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The strong seasonal trends in housing has stock market participants popping the champagne again.  Meanwhile, the U.S. consumer continues to show signs of deterioration.  This morning’s ICSC same store sales data showed another year over year decline of -0.7%.  Econoday reports:

According to ICSC-Goldman, sales for the month of July will probably be weak due to several factors including sharp price markdowns on clearance items, limited inventories and cooler-than-normal temperatures for the month.

In other words, consumers are tapped.  The Redbook consumer sales data continued its trend of large year over year declines at -5.4%.   The personal income data showed what happens when the stimulus wears off.  Incomes declined 1.3% as the underlying deflation in the economy continues to tug at consumer’s wallets.  The personal income data showed a 0.4% jump in spending, but attributes most of the gain to higher gasoline prices.

The following chart summarizes just how weak the recovery in the consumer and the overall economy has really been thus far.   Did I say recovery?  Well, I guess a pulse equals recovery in this market….


Updated – Analysts react:

  • Personal income fell in June by 1.3%, in line with our expectation. The swing over the last two months reflected one-off payments associated with the fiscal stimulus package. These payments sharply boosted the May figure and were substantially smaller in June, resulting in a significant drag on the headline result (specifically, eligible individuals receiving social security, supplemental security income, and railroad retirement benefits each received $250 in May, which boosted current transfers by $157.6 billion in that period, while one-time payments of $250 billion to eligible individuals receiving veterans benefits boosted transfer receipts in June by just $5.6 billion). Excluding those payments, personal income was essentially flat in May and down by 0.1% in June. –Michelle Girard, RBS
  • The wallets are still being held quite tightly. Consumer spending rose in June but when you adjust for price changes, it was actually down slightly. Part of the problem may have been the Cash for Clunkers program. Durable spending was off and it was likely that some of the demand for vehicles held in abeyance until the program took effect. We are likely to see a large increase in July and August, especially if the additional $2 billion passes. Households have also been quite conservative in the purchases of services. Right now, if it isn’t necessary, they don’t seem to be buying it. –Naroff Economic Advisors
  • Consumer spending rose 0.4% in nominal dollars in June (the biggest increase since February), but that’s not good news since all of the extra spending was eaten up by inflation. Higher gasoline prices drove the consumption price index up 0.5% and meant that spending fell 0.1% in real terms. The June decline takes real spending to its lowest level yet in this cycle, down 1.8% from a year earlier… When given sufficient incentive (as in cash-for-clunkers) consumers will spend. But reduced wealth, high debt, tight credit, and a weakening labor market are all weighing on consumers. Consumers remain a missing link in hopes for strong recovery. –Nigel Gault, IHS Global Insight
  • Real personal spending bounced early in the year as falling prices lifted purchasing power; however real spending has been flat or falling since February. The cash for clunkers program lifted vehicle sales 16.5% in July and should lead to a real gain. –Julia Coronado, BNP Paribas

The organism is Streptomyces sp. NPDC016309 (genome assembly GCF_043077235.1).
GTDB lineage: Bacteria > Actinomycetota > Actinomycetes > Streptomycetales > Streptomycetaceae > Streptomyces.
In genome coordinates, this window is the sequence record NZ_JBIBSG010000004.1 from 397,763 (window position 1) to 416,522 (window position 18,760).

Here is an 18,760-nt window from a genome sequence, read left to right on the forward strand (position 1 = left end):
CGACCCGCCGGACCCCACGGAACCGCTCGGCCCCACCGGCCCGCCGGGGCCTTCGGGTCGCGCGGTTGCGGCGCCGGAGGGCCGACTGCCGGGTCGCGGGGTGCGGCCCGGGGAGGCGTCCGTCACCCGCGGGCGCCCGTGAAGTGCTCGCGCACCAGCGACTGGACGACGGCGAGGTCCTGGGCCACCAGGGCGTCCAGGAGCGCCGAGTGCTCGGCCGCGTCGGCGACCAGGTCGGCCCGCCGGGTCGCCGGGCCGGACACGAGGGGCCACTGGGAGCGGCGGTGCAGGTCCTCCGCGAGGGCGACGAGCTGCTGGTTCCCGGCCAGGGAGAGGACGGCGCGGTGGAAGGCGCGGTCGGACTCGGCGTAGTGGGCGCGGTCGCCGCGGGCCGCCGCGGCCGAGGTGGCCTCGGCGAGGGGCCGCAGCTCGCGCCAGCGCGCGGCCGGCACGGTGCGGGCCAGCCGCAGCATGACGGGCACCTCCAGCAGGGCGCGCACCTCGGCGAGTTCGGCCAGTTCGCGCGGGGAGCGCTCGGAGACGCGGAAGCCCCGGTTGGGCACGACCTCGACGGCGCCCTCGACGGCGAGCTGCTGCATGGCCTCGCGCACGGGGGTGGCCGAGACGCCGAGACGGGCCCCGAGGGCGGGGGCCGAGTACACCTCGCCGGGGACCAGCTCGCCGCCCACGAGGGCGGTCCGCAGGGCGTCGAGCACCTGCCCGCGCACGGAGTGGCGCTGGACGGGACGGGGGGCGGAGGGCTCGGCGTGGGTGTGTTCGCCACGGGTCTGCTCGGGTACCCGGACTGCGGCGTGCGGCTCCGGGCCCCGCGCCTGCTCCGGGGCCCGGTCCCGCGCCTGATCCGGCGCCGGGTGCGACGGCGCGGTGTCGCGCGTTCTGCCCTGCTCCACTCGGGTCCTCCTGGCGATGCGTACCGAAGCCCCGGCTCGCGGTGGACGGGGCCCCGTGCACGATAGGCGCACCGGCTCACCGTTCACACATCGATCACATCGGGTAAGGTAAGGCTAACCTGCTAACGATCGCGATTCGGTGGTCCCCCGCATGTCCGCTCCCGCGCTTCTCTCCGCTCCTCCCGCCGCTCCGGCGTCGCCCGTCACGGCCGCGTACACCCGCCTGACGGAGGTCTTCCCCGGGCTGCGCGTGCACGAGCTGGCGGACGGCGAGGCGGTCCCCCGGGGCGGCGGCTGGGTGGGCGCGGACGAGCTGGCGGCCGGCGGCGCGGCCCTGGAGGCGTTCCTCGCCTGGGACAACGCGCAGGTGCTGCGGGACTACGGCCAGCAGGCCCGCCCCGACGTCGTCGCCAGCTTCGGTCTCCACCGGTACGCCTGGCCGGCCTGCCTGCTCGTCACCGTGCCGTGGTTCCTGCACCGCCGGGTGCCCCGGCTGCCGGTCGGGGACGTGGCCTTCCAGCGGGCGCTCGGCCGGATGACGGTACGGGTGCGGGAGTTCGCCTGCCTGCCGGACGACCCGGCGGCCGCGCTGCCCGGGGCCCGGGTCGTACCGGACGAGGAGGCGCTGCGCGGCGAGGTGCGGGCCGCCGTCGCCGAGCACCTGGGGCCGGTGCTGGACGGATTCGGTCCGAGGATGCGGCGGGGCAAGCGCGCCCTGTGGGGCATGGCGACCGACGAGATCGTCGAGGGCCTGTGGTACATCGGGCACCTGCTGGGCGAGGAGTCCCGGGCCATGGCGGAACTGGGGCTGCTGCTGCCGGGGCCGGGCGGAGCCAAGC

• No green shoots at all in these data; no surprise given the leverage overhang and the fall in incomes. The absence of stimulus effects accounts for most of the swing in incomes between May and June, but wages and salaries are less volatile than headline income and they are dropping steadily every month, -0.4% in June. The saving rate has not yet peaked, despite the June dip. Third quarter spending will rise due to cash-for-clunkers, but fourth quarter down again? –Ian Shepherdson, High Frequency Economics
  • Though we still have limited data for the quarter, factoring in the comprehensive revisions and what we know about car sales in July (and taking into account that it seems likely that ‘cash for clunkers’ will boost vehicle sales in August also), we could see real PCE rise in the neighborhood of 4% in the third quarter. –RDQ Economics
  • We simply do not expect the type of forceful rebound in consumer spending that would be a necessary ingredient in the robust, “V-shaped” recovery that many analysts are calling for. Whether by their choice – motivated by heavy debt loads and the loss of significant amounts of net worth over recent quarters – or by the choice of lenders less willing to extend credit, households are likely to maintain a higher savings rate than has been seen over the past decade. –Richard F. Moody, Forward Capital
  • Today’s data does not particularly change the view in any way, especially given the fact that much of this information has been digested by the market due to the fact that Friday’s GDP report captured much of this data. We know that consumers continue to be backed into a corner, and despite the reduction in the personal savings rate, we continue to believe that going forward consumers are likely to have more propensity to save than to spend. As we suspected, the magnitude of the advance seen in May has dissipated largely because of lower amount of government transfers (by way of stimulus dollars and jobless benefits). –Ian Pollick, TD Securities

Source: WSJ